Q. How does somebody impress you at a job interview?
A. I don't do many job interviews. When I do, my approach is to find a business-related topic the candidate says he or she cares passionately about, and then try to gauge whether the person has gone out of their way to learn about it and think of it in new ways. I want to know if a candidate has formed a complete model of how a project or company works. How does he or she engage? Talking about a subject a person cares a great deal about allows me to really explore the lengths to which he or she might go on a project we assign. My general advice to job applicants is to find out as much as possible about a company in advance. Perhaps the most efficient way to do this today is by studying the company's site on the internet. On a web site you can learn not only about employment opportunities, but about the needs and challenges the company faces. In fact, you can often learn more about a company on the web than you would by actually spending a day at the company. A demonstration of deep corporate knowledge on the part of a job applicant impresses me - and almost any other prospective employer.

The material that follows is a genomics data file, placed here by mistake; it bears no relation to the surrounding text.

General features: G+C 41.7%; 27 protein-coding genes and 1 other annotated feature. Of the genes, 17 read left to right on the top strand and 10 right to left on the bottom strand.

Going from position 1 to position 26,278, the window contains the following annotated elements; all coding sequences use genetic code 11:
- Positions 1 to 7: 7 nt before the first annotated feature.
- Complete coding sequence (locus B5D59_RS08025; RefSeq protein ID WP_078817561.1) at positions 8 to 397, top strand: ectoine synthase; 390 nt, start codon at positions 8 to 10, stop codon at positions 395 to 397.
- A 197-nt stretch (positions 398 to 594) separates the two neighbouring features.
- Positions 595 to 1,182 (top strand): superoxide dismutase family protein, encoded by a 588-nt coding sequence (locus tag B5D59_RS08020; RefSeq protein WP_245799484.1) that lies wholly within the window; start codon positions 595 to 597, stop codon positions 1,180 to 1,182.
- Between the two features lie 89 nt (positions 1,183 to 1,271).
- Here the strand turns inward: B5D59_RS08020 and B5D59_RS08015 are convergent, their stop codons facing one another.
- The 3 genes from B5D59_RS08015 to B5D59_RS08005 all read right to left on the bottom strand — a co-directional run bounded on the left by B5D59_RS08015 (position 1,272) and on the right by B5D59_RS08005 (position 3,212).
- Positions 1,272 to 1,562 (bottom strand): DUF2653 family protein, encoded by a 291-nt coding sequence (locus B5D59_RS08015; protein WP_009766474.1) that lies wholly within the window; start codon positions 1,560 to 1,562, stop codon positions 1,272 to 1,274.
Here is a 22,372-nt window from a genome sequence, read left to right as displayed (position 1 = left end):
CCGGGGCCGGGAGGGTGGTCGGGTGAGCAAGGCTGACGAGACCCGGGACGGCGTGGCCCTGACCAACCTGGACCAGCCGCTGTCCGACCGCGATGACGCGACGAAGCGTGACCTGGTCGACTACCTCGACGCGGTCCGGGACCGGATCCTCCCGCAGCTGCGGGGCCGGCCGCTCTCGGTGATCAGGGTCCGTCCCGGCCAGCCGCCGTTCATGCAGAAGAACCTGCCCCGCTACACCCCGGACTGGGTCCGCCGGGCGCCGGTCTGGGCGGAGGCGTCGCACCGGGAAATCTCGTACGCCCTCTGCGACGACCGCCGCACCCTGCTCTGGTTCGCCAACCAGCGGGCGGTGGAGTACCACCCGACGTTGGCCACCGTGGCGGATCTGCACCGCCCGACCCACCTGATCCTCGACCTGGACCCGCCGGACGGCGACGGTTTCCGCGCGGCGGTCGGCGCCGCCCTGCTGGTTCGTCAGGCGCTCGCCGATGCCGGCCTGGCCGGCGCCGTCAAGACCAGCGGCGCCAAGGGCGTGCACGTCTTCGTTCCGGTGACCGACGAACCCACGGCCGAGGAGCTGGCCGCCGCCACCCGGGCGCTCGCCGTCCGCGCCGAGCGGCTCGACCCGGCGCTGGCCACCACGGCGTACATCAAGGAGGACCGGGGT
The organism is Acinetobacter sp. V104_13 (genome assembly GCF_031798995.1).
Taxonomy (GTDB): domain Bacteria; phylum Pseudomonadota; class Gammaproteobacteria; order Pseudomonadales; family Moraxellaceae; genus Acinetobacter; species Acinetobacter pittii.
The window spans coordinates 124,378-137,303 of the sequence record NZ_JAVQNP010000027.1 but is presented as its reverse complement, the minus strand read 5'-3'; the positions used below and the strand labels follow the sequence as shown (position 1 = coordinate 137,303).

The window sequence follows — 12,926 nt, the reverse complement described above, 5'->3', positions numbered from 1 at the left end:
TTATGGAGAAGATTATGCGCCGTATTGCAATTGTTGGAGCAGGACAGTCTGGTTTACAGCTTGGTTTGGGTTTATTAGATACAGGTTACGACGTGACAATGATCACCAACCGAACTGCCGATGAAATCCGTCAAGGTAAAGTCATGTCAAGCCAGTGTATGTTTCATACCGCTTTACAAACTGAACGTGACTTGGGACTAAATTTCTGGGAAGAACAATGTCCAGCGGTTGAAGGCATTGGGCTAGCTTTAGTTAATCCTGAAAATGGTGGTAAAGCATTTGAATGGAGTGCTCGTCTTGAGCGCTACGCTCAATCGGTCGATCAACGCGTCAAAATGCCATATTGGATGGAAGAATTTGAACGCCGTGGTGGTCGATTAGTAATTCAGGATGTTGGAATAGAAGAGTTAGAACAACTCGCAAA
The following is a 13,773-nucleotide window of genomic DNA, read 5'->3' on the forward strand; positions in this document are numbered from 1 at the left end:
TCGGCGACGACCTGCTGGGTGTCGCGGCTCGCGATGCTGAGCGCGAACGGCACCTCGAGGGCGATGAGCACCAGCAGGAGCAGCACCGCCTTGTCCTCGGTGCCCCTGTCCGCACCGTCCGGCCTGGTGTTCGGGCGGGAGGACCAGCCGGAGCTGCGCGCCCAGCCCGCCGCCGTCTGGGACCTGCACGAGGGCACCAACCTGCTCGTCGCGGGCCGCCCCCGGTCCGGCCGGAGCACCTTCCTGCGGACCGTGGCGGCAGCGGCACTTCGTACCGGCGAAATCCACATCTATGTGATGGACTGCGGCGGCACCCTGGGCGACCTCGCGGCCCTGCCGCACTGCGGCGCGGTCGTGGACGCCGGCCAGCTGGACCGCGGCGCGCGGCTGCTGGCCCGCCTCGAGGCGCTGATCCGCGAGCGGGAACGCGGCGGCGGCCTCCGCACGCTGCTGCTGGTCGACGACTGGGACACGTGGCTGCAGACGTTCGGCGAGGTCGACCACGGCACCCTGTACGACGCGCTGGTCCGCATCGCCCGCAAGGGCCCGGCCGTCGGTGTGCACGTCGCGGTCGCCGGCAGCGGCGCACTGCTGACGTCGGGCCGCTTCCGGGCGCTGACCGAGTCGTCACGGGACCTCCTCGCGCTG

Q. What is more important to your success, raw intelligence or hard work?
A. Hard work, without a doubt. But not just my hard work. What really matters is the hard work of people who come to work with me. Raw intelligence weighs most heavily in a little contest like a math puzzle. But over a period of years, when you're in business building complex projects and working with customers, success is much more a result of dedication and persistence than brilliance. I don't mean to discount intelligence. I value it highly, and it is essential to many kinds of success. But even when intelligence appears to be the reason for a success, hard work probably had a lot to do with it, too.
Q. I have developed software that may be patentable. Naturally, I hope to profit from my idea. What is the best way for a software inventor to market his or her product, or present it to an established software company for development and marketing?
A. If the idea really is patentable, you should probably patent it so that you can disclose it to people without the anxiety that somebody might take it. Obtaining a patent isn't cheap, but its protection can be invaluable.
Microsoft sometimes buys patented technologies. We even buy a whole company, when it owns a product or technology that we think has strategic value.
We get a massive number of suggestions from customers, for everything from feature improvements to new products. Microsoft pays close attention to these ideas because they help us understand what customers want. But when somebody has an unpatented idea that they want to profit from, companies such as Microsoft and IBM just can't let themselves look at it or evaluate it at all. We might already be working on the same idea or we might come up with something similar on our own. So we tell people who approach us with a proprietary idea that they want to protect that there's nothing we can do to co-operate with them. The same policy is in place at most if not all large software companies, I'm afraid.
Ask Bill Gates questions: firstname.lastname@example.org.